You must bind each Dynamic IP (DIP) NAT rule and Dynamic
IP and Port (DIPP) NAT rule to either Device ID 0 or Device ID 1.
You must bind each static NAT rule to either Device ID 0,
Device ID 1, both Device IDs, or the firewall in active-primary
Thus, when one of the firewalls creates a new session, the Device
or Device ID
determines which NAT rules match the firewall. The device binding
must include the session owner firewall to produce a match.
The session setup firewall performs the NAT policy match, but
the NAT rules are evaluated based on the session owner. That is,
the session is translated according to NAT rules that are bound
to the session owner firewall. While performing NAT policy matching, a
firewall skips all NAT rules that are not bound to the session owner
For example, suppose the firewall with Device ID 1 is the session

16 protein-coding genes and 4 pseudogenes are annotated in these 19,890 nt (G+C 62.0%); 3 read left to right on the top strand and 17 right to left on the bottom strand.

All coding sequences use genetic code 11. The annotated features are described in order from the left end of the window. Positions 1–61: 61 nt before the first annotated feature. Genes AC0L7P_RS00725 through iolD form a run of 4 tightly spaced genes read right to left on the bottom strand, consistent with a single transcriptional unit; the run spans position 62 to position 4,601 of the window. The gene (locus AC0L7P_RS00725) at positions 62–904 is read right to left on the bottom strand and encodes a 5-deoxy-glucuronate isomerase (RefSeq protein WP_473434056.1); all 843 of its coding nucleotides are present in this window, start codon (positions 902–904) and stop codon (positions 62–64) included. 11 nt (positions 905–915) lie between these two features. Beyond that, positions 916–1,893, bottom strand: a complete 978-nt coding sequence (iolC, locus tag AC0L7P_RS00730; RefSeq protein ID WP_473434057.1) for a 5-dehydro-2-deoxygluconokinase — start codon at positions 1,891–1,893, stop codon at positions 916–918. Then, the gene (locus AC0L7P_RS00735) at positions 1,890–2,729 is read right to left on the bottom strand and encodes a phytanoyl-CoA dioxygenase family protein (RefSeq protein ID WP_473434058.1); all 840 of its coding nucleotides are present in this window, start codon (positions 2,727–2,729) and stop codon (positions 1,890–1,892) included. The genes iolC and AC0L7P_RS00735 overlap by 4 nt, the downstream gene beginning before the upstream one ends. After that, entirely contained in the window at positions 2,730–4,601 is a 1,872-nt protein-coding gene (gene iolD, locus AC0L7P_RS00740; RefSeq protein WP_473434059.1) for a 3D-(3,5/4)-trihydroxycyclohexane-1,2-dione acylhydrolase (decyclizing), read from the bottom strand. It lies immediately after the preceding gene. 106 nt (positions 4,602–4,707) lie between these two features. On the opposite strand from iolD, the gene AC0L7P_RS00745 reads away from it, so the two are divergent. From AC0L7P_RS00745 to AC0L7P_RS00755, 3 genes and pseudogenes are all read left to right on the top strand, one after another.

owner and session setup firewall. When the firewall with Device
ID 1 tries to match a session to a NAT rule, it skips all rules
bound to Device ID 0. The firewall performs the NAT translation
only if the session owner and the Device ID in the NAT rule match.
You will typically create device-specific NAT rules when the
peer firewalls use different IP addresses for translation.
If one of the peer firewalls fails, the active firewall continues
to process traffic for synchronized sessions from the failed firewall, including
NAT traffic. In a source NAT configuration, when one firewall fails:
The floating IP address that is used as the Translated
IP address of the NAT rule transfers to the surviving firewall.
Hence, the existing sessions that fail over will still use this
All new sessions will use the device-specific NAT rules that
the surviving firewall naturally owns. That is, the surviving firewall translates
new sessions using only the NAT rules that match its Device ID;
it ignores any NAT rules bound to the failed Device ID.